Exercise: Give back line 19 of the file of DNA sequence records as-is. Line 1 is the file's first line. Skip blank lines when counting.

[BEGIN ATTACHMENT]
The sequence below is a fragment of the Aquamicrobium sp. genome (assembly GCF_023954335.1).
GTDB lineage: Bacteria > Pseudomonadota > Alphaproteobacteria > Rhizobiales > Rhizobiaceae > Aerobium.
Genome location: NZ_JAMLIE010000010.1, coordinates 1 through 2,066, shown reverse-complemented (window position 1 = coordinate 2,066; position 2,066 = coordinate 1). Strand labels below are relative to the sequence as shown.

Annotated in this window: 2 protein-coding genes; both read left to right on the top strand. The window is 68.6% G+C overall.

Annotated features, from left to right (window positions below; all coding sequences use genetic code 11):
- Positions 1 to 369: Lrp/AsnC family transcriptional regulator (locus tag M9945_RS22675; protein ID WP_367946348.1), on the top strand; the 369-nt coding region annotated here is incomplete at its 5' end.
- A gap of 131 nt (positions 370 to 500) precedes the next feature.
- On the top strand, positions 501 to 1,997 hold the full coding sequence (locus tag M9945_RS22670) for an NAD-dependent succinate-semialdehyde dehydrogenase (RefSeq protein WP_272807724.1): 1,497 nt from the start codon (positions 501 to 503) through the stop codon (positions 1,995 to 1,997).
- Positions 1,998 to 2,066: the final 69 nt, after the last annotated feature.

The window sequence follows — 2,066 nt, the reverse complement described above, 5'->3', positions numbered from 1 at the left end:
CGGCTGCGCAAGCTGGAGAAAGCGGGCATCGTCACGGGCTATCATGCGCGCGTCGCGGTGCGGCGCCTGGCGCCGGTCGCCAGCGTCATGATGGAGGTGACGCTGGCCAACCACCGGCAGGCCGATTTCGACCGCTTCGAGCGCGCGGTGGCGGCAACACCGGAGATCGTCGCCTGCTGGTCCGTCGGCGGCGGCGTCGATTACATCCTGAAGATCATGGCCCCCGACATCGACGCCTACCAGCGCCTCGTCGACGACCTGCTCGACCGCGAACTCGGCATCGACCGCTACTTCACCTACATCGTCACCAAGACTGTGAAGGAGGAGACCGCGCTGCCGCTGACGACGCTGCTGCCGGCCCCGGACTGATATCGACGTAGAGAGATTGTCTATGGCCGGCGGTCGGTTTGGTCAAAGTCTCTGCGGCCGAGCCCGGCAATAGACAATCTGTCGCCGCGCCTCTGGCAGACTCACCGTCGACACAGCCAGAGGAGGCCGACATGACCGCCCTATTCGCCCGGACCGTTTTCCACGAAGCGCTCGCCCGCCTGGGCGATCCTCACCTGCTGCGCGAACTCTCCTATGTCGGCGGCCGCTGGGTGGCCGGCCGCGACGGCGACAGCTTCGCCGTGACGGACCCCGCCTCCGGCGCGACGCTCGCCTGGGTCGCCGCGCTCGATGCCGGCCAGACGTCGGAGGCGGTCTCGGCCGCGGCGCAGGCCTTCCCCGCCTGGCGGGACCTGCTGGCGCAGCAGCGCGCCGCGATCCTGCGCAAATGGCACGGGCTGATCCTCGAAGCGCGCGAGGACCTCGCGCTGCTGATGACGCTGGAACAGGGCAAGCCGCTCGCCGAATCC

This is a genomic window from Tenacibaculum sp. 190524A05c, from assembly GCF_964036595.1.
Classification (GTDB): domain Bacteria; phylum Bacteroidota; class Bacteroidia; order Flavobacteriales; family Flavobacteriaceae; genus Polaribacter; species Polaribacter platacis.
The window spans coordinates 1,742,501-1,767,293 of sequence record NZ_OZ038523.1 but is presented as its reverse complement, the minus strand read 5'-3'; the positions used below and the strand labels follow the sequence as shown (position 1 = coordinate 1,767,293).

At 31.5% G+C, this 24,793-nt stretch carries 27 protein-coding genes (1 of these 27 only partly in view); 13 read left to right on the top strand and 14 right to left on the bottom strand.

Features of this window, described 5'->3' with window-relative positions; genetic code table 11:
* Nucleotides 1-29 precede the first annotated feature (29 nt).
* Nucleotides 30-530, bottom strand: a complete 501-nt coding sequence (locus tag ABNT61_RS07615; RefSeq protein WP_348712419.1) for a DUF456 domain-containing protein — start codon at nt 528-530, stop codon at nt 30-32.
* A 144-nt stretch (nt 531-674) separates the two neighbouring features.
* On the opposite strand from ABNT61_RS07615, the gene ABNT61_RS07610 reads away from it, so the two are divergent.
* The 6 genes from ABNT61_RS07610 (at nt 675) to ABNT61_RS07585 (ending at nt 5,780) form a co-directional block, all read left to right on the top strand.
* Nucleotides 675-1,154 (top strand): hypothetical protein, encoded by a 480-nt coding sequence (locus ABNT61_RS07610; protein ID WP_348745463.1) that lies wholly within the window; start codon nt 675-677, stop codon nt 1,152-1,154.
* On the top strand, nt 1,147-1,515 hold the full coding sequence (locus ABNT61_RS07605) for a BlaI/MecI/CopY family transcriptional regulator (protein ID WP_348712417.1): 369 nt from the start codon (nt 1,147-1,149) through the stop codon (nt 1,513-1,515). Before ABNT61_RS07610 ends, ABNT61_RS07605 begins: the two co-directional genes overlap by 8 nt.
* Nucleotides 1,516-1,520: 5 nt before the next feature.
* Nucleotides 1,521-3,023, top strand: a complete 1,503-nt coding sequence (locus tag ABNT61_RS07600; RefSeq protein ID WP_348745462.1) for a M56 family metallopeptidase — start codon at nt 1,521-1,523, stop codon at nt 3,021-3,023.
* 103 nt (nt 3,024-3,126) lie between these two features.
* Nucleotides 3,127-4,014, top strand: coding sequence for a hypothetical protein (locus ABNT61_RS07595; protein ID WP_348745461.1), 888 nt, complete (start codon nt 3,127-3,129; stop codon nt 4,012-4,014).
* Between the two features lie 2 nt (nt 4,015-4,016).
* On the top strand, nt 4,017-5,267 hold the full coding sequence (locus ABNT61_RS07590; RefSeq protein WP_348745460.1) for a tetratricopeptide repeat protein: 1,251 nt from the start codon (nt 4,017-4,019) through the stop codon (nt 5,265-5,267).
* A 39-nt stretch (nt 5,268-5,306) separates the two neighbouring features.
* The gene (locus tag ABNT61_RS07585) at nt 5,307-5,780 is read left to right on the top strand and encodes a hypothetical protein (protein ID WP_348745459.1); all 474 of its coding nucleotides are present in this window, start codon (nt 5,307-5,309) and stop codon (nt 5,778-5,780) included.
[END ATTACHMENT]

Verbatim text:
* A 144-nt stretch (nt 531-674) separates the two neighbouring features.